Ramen affords another kind of meal also, like the second side of the same coin: a meal quick, delicious, and lonesome. I partook in many such meals. I lived by myself in a teacher’s residence at the edge of the city. There was a greasy spoon nearby that served delicious ramen. When I was too tired to cook, I went there. The proprietress was an elderly woman who ran the restaurant out of the side of her house. The place seated perhaps eight patrons. When I was there, I was often the only one. I would walk in. She would be watching the TV. I would sit down. She would ask what I wanted. A heavy smoker, her voice sounded like two pieces of sandpaper rubbing together. She seemed healthy enough, though, and would go about her cooking with quick efficiency. Most of the difficulty of ramen cooking is handled ahead of time anyway. Aside from some laboured exchanges in Japanese when I first arrived, we rarely spoke. Instead, we observed each other with detached curiosity. Did she live with her family? Did she still enjoy cooking? Was she fearful of the increase in radiation? What does she think of me? Maybe something along the lines of, “Who is this foreigner? Why is he here? How is it that he’s both smiley and melancholic?” That’s only my guess.

These are my ramen experiences, such as they are! There’s one other curious thing—and this links back to how ramen influenced my relationship with food. I realized food linked with identity. Whenever I travelled, usually with other JETs, we tended to sample the local ramen. Nothing was the same. It was all about those noodles. Depending on how different the noodles were, my reaction spanned form disappointment to gloom. I realized it then: I had, in some sense, become Shirakawian. The preferences of the city had seeped into my body. That preference is now an indelible mark, something I carry wherever I am, that links me to Shirakawa. It’s something simple yet profound. You can take the person out of the place, but it’s hard to take the place from the person—even when that person makes an unusual fit.

It was not until recently that I decided to do a deep dive and make ramen myself. As I mentioned, I’m writing a dissertation on the triple disaster that began in Japan on March 11, 2011. I’ve been thinking a lot about my time there. I felt that making a bowl of the stuff was a way to reawaken a sense of the place. Again, food carries links. Something reawakens in me with the flavours and textures.

I knew there were three primary kinds differentiated by their broth—miso, soy sauce, and salt. I didn’t know how this differentiation was made, however. (We’ll get there.) I knew I liked miso best at the time. The music teacher explained this was common—miso is entry-level ramen. Soy sauce ramen is in some sense the “standard.” And salt ramen tends to be eaten only by those seasoned ramen diners. He liked salt ramen. I’ve since developed a deeper appreciate for soy sauce ramen. It seems the mind ruminates on flavour as much as the mouth, because I haven’t had as much ramen since leaving Japan. Maybe one day I’ll appreciate that salt ramen.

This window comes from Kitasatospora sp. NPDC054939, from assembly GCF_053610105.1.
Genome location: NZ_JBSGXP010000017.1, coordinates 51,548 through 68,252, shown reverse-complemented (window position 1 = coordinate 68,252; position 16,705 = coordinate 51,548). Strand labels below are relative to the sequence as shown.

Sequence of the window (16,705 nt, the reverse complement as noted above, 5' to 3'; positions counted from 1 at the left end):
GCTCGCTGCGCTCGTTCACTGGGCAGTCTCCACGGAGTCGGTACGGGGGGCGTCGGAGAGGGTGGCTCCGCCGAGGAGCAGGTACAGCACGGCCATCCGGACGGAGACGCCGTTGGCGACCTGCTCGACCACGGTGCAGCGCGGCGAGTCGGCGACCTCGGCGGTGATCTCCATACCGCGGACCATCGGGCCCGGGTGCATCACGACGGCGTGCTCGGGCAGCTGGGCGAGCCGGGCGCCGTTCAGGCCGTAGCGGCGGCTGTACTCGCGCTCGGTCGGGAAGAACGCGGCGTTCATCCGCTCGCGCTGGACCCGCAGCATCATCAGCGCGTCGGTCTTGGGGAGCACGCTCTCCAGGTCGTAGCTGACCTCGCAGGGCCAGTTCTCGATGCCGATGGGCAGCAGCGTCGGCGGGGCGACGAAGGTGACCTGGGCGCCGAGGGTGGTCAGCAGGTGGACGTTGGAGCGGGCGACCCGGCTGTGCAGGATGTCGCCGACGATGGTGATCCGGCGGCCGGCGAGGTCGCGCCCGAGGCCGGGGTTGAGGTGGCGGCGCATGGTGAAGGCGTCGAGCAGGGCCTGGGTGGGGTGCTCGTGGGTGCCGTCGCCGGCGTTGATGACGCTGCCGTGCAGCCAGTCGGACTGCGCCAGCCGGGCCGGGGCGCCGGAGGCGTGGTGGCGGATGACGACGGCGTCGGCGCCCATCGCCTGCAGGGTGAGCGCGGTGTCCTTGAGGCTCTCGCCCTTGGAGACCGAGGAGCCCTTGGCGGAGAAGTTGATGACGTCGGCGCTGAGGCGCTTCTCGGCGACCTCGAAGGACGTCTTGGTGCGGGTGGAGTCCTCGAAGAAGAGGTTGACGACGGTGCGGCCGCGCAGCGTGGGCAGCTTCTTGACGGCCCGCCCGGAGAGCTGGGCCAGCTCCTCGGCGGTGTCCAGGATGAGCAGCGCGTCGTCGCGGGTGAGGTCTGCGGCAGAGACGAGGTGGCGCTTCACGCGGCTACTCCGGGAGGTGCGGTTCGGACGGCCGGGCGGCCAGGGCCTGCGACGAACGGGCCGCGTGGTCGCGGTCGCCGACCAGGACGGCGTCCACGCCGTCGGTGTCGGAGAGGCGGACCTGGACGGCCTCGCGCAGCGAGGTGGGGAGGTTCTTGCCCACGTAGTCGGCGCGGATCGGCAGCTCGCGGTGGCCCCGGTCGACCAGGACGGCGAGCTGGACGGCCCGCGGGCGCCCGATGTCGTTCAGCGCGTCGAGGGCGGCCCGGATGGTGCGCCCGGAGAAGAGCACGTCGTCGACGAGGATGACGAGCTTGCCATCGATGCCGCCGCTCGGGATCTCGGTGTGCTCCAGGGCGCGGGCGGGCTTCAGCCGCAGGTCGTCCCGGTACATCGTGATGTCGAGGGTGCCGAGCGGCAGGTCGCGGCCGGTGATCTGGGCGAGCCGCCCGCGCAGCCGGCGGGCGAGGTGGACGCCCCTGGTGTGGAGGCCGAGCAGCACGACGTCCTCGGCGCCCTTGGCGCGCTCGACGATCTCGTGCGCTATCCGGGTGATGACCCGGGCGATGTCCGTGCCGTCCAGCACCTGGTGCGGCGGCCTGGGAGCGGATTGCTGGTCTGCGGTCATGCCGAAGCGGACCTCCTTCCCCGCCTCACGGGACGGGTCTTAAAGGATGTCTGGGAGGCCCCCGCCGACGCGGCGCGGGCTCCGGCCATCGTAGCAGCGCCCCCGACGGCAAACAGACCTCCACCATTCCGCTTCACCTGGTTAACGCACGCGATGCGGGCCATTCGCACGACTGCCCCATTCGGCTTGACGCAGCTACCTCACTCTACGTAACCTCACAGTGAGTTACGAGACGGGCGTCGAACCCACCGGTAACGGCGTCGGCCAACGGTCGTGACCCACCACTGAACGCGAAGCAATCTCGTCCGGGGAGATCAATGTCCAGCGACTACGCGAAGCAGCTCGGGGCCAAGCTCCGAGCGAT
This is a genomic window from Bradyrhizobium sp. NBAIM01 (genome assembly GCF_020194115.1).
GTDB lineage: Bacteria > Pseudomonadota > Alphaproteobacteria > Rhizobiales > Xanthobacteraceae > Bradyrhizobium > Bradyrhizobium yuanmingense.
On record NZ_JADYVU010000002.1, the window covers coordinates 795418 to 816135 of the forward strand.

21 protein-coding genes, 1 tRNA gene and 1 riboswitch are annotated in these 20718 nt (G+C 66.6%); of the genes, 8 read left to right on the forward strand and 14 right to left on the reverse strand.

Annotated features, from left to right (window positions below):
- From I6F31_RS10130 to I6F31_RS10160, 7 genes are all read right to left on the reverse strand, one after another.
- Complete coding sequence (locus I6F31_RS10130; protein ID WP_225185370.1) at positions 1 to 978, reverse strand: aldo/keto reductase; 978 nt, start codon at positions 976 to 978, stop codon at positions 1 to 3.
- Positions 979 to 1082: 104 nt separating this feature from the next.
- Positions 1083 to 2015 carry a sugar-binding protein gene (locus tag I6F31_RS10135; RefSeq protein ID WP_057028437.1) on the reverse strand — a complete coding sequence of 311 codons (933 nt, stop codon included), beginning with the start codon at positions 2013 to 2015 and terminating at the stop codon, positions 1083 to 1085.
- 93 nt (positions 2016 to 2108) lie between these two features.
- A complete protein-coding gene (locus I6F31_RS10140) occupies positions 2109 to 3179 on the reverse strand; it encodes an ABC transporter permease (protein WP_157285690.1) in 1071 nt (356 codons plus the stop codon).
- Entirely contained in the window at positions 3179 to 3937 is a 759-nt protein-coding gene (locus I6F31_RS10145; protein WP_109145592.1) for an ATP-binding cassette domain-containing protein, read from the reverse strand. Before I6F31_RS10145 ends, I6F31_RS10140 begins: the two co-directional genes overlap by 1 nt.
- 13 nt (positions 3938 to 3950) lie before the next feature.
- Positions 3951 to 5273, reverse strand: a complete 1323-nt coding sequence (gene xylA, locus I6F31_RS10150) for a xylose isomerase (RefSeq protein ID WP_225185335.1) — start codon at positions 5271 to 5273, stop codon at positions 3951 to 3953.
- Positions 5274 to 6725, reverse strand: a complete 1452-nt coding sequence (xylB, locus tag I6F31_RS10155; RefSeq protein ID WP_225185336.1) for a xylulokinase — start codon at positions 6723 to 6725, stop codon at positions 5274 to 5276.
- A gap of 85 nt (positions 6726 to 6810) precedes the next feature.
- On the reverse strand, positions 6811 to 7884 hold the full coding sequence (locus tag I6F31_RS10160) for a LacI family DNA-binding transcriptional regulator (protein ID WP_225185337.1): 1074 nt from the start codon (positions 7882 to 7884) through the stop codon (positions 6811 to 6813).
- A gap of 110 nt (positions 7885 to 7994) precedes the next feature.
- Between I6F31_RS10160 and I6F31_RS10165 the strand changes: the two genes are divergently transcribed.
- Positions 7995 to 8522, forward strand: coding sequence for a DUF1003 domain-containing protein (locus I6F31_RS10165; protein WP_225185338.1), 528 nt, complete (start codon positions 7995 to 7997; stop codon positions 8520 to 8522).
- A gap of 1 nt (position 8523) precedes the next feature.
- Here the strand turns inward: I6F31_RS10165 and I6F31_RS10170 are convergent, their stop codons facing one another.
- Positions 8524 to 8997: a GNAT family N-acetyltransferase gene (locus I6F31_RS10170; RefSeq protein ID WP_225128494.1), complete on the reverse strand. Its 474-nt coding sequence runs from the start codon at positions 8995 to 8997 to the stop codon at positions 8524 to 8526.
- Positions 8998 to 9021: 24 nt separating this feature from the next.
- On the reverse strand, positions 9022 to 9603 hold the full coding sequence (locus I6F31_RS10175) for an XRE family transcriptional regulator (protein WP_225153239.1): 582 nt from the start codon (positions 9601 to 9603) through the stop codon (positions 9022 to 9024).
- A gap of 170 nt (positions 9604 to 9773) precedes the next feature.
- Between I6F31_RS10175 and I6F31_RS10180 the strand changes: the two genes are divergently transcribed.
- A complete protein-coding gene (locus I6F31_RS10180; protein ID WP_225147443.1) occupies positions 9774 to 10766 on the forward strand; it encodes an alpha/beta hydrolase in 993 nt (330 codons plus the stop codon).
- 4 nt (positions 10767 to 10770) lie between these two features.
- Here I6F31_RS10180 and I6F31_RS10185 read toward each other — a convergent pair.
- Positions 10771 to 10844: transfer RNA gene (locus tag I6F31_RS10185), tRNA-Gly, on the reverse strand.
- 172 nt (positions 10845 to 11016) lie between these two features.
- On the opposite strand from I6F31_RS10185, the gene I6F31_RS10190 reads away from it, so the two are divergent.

So, I decided to make soy sauce ramen. Or more precisely, I decided to make the components that go into making a soy sauce broth. As much as I’ve harped on the noodles, I had no idea how to recreate those crimps. So, it was all about nailing the broth. I went for a “basic clear broth” to mimic that Shirakawa style. It was absolutely delicious. And thankfully, it wasn’t lonesome. Quite the contrary. I made it with my partner for her birthday. Having the ramen with her took some of the bitter away from the memories of my time in Shirakawa, allowing more of the sweetness to come through.

The How-To

So, that’s your project. Make a delicious ramen broth. Fair warning: it takes some work and some kitchen knowhow.

The final broth is a combination of four components:

1) A meat-based stock

2) A fish-based stock

3) Tare—believe it or not, this component is what distinguishes one ramen type from the next. Tare is the salt of the dish. It’s either a miso mixture, a salt mixture, or, our version, an infused soy sauce.

4) Infused oil.

Yes, we’ll be infusing the soy sauce and oil ourselves. You can’t beat the flavour.

The end proportions are as follows:

1.5 cups of the combined stocks

½ Tablespoon of the oil (I also add an extra teaspoon)

2 Tablespoons of the tare